View Full Version : Pre-20th Century Courtships
04-15-2002, 04:15 AM
Is it true that, back when mail was the only means of long-distance communication, men sometimes proposed to women by mail? I need to know this for a story. I want to have a character say this, but only if it's true.
Of course it's true. I am personally aware of two proposals of marriage made in letters from soldiers at the front in World War I to girlfriends at home, and of one similar case in World War II.
04-15-2002, 06:18 AM
Actually there used to be personal ads back in the papers and magazienes in the pioneer/old west days
Except they were for marriage and not dating
In fact in some old west towns most women were married not long off the train
Its also why divorces in the western states were easier to get than in the east becuase one didnt really know who they were marrying usually
Rilchiam - are you talking about men proposing to women they have never met, or just about men who, after meeting women, propose to them by mail?
04-15-2002, 06:52 AM
UDS: The second one.
Then I think it would have been quite common. When you've decided you want to marry somebody whose quite far away, and when travel is slow, difficult or expensive, you either (a) propose by post, (b) put off proposing for months or years or (c) don't propose at all. A postal proposal is the obvious one to go for.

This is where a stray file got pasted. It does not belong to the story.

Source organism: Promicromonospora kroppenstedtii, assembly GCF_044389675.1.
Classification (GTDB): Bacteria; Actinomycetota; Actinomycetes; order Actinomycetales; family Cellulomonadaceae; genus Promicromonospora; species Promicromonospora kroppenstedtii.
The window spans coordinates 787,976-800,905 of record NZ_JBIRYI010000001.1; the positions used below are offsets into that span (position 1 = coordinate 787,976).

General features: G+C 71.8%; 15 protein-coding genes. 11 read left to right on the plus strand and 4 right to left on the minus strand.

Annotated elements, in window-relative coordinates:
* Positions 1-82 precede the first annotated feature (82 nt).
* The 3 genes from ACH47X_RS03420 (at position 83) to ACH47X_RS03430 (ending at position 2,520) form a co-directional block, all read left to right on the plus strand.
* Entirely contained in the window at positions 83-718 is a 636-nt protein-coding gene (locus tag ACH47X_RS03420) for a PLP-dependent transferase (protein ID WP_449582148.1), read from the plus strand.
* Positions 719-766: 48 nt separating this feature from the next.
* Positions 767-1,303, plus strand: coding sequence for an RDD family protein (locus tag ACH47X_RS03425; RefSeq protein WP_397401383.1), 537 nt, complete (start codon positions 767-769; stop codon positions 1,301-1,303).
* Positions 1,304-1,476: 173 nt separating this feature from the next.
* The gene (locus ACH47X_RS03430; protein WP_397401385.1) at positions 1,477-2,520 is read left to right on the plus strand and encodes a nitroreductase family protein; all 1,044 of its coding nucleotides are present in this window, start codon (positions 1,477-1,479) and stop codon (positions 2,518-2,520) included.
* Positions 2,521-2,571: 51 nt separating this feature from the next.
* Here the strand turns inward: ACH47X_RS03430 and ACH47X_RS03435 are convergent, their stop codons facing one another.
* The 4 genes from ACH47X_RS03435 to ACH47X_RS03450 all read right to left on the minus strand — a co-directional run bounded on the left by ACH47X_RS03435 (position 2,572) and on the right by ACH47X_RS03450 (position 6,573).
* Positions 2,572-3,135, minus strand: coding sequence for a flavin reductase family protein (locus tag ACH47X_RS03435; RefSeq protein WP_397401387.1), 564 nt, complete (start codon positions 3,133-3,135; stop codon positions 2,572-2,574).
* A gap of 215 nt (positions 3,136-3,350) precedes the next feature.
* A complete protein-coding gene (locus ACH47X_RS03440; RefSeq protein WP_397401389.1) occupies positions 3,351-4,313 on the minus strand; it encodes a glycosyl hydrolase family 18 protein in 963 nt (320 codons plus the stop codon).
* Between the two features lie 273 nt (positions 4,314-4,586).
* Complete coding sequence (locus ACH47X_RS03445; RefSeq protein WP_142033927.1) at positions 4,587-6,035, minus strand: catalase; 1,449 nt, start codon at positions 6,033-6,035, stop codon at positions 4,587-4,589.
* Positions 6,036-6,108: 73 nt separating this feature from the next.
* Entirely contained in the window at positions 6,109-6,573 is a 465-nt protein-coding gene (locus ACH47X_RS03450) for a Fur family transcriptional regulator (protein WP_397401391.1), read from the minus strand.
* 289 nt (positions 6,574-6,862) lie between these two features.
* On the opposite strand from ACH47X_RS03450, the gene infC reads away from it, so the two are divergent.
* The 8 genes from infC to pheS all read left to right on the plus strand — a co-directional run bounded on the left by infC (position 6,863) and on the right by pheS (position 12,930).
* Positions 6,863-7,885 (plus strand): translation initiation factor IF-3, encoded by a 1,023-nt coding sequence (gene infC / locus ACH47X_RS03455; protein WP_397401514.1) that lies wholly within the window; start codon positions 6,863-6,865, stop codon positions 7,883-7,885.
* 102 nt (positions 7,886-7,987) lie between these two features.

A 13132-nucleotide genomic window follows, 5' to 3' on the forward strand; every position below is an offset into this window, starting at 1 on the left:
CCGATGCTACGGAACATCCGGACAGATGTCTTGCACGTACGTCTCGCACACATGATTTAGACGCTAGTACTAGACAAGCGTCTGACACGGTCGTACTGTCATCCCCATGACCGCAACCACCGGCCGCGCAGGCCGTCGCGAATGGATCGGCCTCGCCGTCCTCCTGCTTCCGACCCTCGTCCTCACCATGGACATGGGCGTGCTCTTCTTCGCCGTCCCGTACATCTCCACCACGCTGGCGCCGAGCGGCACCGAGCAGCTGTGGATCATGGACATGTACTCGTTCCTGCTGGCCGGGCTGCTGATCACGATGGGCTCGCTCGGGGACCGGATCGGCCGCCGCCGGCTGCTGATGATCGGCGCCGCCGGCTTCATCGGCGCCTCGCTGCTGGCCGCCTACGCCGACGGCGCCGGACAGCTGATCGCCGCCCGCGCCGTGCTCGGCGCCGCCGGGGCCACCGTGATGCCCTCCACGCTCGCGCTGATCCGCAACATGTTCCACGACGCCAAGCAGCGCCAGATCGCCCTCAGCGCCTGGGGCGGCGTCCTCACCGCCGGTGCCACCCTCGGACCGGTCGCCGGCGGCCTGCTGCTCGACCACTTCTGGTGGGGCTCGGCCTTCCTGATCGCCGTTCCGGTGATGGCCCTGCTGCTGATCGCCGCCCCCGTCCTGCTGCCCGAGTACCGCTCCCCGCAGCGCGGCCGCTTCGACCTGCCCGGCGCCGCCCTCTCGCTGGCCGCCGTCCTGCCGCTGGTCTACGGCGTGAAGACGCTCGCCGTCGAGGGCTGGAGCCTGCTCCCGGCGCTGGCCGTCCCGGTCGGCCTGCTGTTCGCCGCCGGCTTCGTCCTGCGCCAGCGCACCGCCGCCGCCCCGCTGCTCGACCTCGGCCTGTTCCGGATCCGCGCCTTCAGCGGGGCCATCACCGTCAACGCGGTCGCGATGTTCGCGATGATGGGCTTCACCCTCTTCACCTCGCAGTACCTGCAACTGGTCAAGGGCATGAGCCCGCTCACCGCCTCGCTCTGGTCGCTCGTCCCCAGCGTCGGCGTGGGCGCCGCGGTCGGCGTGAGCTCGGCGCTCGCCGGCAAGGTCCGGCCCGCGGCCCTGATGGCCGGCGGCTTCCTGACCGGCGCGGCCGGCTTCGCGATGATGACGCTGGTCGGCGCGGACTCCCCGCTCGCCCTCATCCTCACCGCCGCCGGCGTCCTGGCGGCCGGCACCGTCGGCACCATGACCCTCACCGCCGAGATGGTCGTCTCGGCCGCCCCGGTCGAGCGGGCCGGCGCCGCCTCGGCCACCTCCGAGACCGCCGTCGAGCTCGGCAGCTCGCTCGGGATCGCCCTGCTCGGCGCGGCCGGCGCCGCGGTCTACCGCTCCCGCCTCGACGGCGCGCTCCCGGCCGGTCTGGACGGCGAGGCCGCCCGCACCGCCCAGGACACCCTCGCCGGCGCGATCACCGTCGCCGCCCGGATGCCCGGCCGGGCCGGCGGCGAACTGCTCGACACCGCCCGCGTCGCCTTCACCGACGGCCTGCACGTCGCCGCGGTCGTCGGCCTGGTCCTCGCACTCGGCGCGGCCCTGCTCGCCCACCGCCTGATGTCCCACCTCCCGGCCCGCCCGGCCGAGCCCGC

Even without the issue of distance or travel, postal proposals were probably not unknown. In Jane Austen's Persuasion, set during the Napoleonic Wars, Captain Wentworth confesses his feelings for Anne Elliott in a letter (not, admittedly, one sent by post), even though they live in the same small town and meet frequently. Seemingly Austen does not expect her readers to find this odd. For the shy or the awkward this method of approaching the question would have had obvious attractions.
04-15-2002, 07:36 AM
Very informative, UDS. Thank you.
I collect beauty and etiquette books (dating from c1800–1980), and some of them have various "form letters" for courtship, proposals and turning down or accepting proposals.
04-15-2002, 09:04 AM
Richard Feynman, the Nobel-prize-winning physicist, proposed to his second wife, Mary Lou, by mail during the year he was in Brazil on a sabbatical. He said in his autobiography that it was a mistake, that while you're apart, you remember only the good times, and not the fights.
But this would have been mid-1950s, at least.
04-15-2002, 09:42 AM
My father proposed to my mother by mail (1948). She was in Germany studying, and he had moved to California and was lonely.
04-15-2002, 09:49 AM
Eve has the neatest stuff!!
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